After speaking to community members, Hive leaders, and partner organizations we decided to create our very own speaker series, inspired by the likes of Ted Talks, where we would invite industry leaders from organizations around the world to share a skill that mentors could take back to their communities to become better makers and teachers of the web.
When we launched the Talks in winter 2014 it was really important for us to find topics that would be engaging to individual Webmaker mentors, but also to those working libraries, code clubs, and schools who wanted to grow the skills of their organization; and to find speakers who are inspiring in their work, and in their presentation styles.
When piloting the program, we invited Evan Jones from the Connected Learning Alliance to present on the basics of building an online community (watch here). Since then we also celebrated Data Privacy Day with Mozilla’s Director of Privacy, Stacy Martin, who discussed being smart about privacy and how to teach privacy in your community (watch here).
We’re quickly learning what’s working (and isn’t working) for our audience. For example, we’ve moved from an online hangout with a formal presentation to an interview style talk which allows for much more engagement during the talks. Our priorities are making the talks interesting, accessible and valuable and we’re continuing to experiment and improve those aspects moving forward.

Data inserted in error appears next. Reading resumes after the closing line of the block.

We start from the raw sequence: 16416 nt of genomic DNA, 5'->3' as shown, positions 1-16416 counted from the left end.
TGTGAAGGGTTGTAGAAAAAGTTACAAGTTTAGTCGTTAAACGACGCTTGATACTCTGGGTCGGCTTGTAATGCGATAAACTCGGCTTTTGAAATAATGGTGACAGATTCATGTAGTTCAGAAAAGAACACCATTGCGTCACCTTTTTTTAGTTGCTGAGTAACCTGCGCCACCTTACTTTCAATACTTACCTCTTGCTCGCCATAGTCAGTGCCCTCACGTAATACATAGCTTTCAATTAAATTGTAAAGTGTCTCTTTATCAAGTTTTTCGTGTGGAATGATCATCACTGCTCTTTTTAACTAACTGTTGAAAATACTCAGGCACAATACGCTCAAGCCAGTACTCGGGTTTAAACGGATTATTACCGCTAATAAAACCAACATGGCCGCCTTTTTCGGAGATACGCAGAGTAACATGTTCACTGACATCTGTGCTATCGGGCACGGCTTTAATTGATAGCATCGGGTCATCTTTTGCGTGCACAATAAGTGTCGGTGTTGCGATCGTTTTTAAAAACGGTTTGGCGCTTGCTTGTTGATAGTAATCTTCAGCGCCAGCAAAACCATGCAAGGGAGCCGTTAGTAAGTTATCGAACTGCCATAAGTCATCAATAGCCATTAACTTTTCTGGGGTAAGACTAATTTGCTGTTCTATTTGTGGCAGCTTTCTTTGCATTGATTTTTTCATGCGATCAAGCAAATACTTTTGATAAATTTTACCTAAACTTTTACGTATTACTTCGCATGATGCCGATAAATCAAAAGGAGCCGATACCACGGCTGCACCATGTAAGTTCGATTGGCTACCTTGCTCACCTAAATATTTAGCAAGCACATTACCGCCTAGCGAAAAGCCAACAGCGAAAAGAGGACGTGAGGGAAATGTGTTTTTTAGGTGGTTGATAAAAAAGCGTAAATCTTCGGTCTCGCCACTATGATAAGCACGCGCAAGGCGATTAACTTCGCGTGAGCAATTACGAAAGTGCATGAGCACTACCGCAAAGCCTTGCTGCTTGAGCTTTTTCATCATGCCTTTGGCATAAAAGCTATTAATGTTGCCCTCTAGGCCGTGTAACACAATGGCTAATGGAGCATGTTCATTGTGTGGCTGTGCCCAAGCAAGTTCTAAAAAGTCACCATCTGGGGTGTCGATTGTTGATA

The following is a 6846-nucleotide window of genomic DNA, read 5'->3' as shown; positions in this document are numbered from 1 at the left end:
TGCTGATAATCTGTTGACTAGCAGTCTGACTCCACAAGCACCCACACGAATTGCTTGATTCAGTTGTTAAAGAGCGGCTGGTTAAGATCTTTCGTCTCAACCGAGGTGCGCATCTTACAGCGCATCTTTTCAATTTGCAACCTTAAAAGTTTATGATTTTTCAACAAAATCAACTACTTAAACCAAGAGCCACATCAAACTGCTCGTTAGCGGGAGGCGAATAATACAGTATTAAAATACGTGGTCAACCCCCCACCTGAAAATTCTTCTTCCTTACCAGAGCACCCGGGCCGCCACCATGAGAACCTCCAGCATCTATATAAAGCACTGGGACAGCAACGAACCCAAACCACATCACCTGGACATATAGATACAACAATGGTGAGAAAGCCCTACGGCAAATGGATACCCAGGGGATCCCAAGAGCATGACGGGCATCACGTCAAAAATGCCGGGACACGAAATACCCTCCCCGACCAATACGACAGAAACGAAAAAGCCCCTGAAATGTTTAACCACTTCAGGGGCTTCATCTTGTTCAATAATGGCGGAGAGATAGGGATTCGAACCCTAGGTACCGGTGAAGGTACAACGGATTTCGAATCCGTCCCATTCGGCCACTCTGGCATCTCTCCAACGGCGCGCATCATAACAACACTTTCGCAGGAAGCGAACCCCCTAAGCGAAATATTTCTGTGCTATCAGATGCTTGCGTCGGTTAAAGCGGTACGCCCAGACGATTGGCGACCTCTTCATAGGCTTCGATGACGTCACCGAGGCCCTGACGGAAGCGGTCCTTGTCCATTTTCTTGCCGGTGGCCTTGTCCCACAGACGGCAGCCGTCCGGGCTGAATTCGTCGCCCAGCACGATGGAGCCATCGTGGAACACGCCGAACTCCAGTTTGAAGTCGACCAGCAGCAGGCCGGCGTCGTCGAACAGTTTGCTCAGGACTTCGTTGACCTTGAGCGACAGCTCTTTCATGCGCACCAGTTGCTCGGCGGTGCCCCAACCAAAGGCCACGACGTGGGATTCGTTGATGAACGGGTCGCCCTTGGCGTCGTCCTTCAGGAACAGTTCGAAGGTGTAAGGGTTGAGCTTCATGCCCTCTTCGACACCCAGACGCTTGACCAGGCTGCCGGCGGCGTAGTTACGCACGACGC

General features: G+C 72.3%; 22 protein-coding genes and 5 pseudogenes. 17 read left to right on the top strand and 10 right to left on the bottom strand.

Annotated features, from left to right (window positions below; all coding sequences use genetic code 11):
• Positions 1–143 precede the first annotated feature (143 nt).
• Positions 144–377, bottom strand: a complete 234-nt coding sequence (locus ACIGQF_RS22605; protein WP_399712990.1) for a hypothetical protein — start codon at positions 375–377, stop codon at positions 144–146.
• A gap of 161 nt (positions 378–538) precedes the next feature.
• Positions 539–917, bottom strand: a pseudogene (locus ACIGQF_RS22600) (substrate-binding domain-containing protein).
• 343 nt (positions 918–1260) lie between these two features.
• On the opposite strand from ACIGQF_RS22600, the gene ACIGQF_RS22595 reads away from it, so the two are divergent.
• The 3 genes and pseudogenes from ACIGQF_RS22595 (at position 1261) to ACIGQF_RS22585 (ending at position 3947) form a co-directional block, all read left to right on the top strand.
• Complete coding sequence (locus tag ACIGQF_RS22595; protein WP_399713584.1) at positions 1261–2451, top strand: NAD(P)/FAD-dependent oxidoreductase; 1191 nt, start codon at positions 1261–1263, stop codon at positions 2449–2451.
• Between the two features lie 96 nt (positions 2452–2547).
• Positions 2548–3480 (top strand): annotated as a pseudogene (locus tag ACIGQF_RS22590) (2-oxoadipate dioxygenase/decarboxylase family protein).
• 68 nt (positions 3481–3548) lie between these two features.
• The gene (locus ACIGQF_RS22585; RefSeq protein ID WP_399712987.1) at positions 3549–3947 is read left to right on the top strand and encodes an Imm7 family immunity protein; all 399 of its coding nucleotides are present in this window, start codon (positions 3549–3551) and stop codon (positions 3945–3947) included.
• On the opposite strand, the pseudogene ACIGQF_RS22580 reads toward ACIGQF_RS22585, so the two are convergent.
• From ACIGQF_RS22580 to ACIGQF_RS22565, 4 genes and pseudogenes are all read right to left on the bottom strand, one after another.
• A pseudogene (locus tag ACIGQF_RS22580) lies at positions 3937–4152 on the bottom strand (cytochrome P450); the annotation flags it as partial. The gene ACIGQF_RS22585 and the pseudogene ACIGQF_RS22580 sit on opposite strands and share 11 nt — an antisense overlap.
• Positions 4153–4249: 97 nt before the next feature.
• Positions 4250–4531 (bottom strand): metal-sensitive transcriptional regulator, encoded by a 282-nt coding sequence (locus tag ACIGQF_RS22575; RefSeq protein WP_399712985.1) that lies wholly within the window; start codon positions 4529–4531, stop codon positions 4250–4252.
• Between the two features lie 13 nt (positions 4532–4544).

Of course, we also learned that many individuals tune into the talks after the fact to watch the recordings. For their easy digest, we introduced the Teach The Web Podcast which is an edited, storied version of the live talks which you can listen to and subscribe to here.
The next Teach The Web Talk is February 26th where we will be talking to Angela Popplewell, and JP Pullos from 100cameras about how you can use photography to share the story of your event. This talk will focus on helping our community improve their photography skills to tell the best story and deliver the best pictures. You can find more details on how to attend the live talk at mzl.la/100cameras.
Feel free to share your questions for 100cameras with us on Twitter using #TeachTheWeb or Discourse and listen to the Podcast version which will be released in the first week of March at mzl.la/TTWpodcasts.
In the next few months we are excited to continue to experiment with the format and to explore new topics with new speakers and would love to hear your ideas about topics or people you would like to see on the talks in the future. Please email us at firstname.lastname@example.org.